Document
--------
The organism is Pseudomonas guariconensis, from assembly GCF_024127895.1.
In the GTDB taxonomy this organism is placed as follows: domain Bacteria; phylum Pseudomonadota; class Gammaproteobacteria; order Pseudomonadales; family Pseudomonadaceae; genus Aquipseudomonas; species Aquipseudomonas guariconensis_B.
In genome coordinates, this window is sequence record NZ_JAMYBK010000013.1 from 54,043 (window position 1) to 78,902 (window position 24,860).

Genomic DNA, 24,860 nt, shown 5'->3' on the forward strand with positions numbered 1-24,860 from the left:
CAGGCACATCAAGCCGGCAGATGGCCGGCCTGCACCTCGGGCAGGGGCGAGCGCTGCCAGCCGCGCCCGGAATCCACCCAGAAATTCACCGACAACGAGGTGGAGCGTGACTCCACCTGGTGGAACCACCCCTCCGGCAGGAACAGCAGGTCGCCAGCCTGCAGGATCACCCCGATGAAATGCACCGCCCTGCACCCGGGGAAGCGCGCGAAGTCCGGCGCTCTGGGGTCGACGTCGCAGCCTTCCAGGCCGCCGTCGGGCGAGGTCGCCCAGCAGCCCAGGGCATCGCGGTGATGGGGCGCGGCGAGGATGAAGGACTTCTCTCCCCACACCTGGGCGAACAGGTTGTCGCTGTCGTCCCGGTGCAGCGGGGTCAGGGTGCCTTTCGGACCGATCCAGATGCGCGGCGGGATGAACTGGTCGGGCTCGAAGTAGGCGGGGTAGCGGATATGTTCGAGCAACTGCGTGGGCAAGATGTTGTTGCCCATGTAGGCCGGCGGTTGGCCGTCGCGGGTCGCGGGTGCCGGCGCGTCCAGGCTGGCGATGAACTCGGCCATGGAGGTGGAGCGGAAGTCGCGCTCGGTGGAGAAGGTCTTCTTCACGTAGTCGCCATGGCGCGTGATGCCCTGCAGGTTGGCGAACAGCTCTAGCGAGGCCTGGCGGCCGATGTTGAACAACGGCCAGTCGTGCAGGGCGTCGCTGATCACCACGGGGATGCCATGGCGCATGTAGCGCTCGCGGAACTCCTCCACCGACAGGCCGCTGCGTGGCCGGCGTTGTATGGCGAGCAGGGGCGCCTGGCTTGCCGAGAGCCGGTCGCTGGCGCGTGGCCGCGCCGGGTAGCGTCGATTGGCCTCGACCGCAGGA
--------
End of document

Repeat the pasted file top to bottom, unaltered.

The organism is Pseudomonas guariconensis, from assembly GCF_024127895.1.
In the GTDB taxonomy this organism is placed as follows: domain Bacteria; phylum Pseudomonadota; class Gammaproteobacteria; order Pseudomonadales; family Pseudomonadaceae; genus Aquipseudomonas; species Aquipseudomonas guariconensis_B.
In genome coordinates, this window is sequence record NZ_JAMYBK010000013.1 from 54,043 (window position 1) to 78,902 (window position 24,860).

Genomic DNA, 24,860 nt, shown 5'->3' on the forward strand with positions numbered 1-24,860 from the left:
CAGGCACATCAAGCCGGCAGATGGCCGGCCTGCACCTCGGGCAGGGGCGAGCGCTGCCAGCCGCGCCCGGAATCCACCCAGAAATTCACCGACAACGAGGTGGAGCGTGACTCCACCTGGTGGAACCACCCCTCCGGCAGGAACAGCAGGTCGCCAGCCTGCAGGATCACCCCGATGAAATGCACCGCCCTGCACCCGGGGAAGCGCGCGAAGTCCGGCGCTCTGGGGTCGACGTCGCAGCCTTCCAGGCCGCCGTCGGGCGAGGTCGCCCAGCAGCCCAGGGCATCGCGGTGATGGGGCGCGGCGAGGATGAAGGACTTCTCTCCCCACACCTGGGCGAACAGGTTGTCGCTGTCGTCCCGGTGCAGCGGGGTCAGGGTGCCTTTCGGACCGATCCAGATGCGCGGCGGGATGAACTGGTCGGGCTCGAAGTAGGCGGGGTAGCGGATATGTTCGAGCAACTGCGTGGGCAAGATGTTGTTGCCCATGTAGGCCGGCGGTTGGCCGTCGCGGGTCGCGGGTGCCGGCGCGTCCAGGCTGGCGATGAACTCGGCCATGGAGGTGGAGCGGAAGTCGCGCTCGGTGGAGAAGGTCTTCTTCACGTAGTCGCCATGGCGCGTGATGCCCTGCAGGTTGGCGAACAGCTCTAGCGAGGCCTGGCGGCCGATGTTGAACAACGGCCAGTCGTGCAGGGCGTCGCTGATCACCACGGGGATGCCATGGCGCATGTAGCGCTCGCGGAACTCCTCCACCGACAGGCCGCTGCGTGGCCGGCGTTGTATGGCGAGCAGGGGCGCCTGGCTTGCCGAGAGCCGGTCGCTGGCGCGTGGCCGCGCCGGGTAGCGTCGATTGGCCTCGACCGCAGGA